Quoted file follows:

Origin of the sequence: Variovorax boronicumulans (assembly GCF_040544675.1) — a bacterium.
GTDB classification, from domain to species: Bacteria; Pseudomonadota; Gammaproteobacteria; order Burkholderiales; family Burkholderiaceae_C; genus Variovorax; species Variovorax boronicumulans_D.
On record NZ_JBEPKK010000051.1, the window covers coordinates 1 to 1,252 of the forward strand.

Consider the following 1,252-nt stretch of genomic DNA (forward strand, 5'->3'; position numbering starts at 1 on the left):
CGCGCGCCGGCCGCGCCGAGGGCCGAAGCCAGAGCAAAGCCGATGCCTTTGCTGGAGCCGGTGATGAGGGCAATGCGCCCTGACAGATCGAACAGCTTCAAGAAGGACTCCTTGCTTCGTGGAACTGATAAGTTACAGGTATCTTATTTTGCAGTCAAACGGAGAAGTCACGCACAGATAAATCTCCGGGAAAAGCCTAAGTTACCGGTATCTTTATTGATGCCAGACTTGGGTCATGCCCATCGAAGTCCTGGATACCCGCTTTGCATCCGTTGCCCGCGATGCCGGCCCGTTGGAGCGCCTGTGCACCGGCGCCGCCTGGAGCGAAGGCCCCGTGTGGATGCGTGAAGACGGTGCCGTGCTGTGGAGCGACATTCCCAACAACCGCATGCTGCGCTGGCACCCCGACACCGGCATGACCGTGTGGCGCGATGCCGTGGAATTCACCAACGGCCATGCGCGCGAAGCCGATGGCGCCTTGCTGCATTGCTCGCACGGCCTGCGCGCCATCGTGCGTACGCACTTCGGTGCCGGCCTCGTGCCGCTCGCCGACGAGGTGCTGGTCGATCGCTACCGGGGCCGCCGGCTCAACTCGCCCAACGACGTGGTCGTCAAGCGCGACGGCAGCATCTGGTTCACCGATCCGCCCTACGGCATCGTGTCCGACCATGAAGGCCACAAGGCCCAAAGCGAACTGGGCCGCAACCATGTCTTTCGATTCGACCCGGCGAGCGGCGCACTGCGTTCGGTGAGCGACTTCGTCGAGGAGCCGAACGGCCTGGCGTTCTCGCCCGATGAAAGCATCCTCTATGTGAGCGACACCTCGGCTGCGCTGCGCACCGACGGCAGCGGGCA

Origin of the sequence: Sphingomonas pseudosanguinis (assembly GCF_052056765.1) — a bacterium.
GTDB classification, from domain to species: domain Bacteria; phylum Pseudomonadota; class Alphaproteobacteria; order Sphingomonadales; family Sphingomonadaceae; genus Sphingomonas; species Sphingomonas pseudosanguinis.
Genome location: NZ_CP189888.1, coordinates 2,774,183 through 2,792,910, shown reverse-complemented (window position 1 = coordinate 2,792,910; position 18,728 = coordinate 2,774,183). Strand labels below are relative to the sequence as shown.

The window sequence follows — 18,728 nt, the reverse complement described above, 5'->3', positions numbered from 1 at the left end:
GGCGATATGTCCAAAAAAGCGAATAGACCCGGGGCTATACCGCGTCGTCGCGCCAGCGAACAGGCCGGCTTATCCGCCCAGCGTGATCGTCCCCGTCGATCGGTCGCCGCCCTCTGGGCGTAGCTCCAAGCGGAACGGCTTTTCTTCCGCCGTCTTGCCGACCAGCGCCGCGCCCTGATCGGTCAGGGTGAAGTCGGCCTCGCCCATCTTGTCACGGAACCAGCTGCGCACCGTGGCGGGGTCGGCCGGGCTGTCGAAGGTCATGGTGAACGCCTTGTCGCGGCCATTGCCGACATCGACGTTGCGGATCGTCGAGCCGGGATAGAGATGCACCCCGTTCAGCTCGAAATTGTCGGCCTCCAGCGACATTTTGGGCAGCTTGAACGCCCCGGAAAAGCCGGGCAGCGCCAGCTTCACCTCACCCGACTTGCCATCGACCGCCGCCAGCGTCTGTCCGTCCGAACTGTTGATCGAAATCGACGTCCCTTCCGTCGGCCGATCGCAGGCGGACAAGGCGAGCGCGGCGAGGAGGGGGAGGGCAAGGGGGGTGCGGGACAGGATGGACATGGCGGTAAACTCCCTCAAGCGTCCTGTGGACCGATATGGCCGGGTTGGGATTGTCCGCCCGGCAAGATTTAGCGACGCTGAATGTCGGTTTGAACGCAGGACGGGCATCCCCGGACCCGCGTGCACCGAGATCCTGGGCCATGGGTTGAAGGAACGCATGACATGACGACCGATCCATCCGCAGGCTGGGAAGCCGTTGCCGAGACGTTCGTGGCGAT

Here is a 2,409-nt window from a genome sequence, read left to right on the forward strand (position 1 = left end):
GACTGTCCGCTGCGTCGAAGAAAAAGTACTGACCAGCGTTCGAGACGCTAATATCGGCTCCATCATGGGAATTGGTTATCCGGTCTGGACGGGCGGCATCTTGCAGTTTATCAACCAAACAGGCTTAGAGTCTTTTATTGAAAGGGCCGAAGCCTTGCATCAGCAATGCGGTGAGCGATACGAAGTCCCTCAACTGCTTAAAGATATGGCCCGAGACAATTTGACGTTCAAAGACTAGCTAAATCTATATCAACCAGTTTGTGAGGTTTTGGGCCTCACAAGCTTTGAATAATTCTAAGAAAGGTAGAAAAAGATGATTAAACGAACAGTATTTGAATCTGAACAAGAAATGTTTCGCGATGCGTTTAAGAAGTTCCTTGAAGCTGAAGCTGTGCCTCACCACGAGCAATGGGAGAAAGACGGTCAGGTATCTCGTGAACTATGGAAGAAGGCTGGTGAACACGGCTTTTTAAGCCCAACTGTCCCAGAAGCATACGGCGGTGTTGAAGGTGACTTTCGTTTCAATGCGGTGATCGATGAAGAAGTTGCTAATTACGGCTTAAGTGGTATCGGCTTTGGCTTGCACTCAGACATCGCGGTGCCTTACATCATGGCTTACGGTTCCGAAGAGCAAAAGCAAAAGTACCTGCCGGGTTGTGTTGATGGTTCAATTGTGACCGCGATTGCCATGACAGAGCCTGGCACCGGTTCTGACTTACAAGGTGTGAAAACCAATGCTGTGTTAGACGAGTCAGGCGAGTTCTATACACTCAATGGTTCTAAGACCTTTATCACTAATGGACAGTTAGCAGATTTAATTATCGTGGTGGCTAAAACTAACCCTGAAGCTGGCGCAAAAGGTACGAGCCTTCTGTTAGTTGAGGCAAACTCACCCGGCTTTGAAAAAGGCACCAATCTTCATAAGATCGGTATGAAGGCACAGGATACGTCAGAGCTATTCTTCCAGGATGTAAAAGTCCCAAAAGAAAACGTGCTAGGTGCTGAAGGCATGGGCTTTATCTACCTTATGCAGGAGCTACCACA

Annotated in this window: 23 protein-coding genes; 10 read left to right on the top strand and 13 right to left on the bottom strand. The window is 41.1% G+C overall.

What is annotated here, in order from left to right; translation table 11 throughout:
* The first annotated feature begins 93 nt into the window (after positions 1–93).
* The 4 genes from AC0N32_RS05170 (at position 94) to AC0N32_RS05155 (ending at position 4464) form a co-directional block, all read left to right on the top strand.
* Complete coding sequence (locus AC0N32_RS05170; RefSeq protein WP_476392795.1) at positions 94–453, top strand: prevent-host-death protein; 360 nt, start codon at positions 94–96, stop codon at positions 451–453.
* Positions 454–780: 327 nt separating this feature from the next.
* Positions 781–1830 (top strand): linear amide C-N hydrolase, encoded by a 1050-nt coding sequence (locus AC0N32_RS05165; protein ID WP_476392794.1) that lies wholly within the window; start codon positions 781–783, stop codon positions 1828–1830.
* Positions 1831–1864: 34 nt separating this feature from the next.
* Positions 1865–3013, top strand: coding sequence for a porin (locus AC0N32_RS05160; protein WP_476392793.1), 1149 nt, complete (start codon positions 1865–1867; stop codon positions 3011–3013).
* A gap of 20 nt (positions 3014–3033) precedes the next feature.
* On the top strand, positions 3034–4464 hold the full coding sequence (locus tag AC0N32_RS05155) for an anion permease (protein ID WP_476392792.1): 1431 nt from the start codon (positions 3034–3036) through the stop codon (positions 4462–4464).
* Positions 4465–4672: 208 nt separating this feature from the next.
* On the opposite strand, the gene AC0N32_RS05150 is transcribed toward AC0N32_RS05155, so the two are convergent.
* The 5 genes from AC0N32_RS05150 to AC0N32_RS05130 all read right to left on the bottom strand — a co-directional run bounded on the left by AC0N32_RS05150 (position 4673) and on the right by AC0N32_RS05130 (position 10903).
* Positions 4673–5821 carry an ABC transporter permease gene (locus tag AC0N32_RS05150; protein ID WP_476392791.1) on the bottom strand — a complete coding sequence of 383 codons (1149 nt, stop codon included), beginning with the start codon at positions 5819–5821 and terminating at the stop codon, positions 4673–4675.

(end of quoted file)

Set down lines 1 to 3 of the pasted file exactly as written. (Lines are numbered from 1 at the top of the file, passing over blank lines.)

Origin of the sequence: Variovorax boronicumulans (assembly GCF_040544675.1) — a bacterium.
GTDB classification, from domain to species: Bacteria; Pseudomonadota; Gammaproteobacteria; order Burkholderiales; family Burkholderiaceae_C; genus Variovorax; species Variovorax boronicumulans_D.
On record NZ_JBEPKK010000051.1, the window covers coordinates 1 to 1,252 of the forward strand.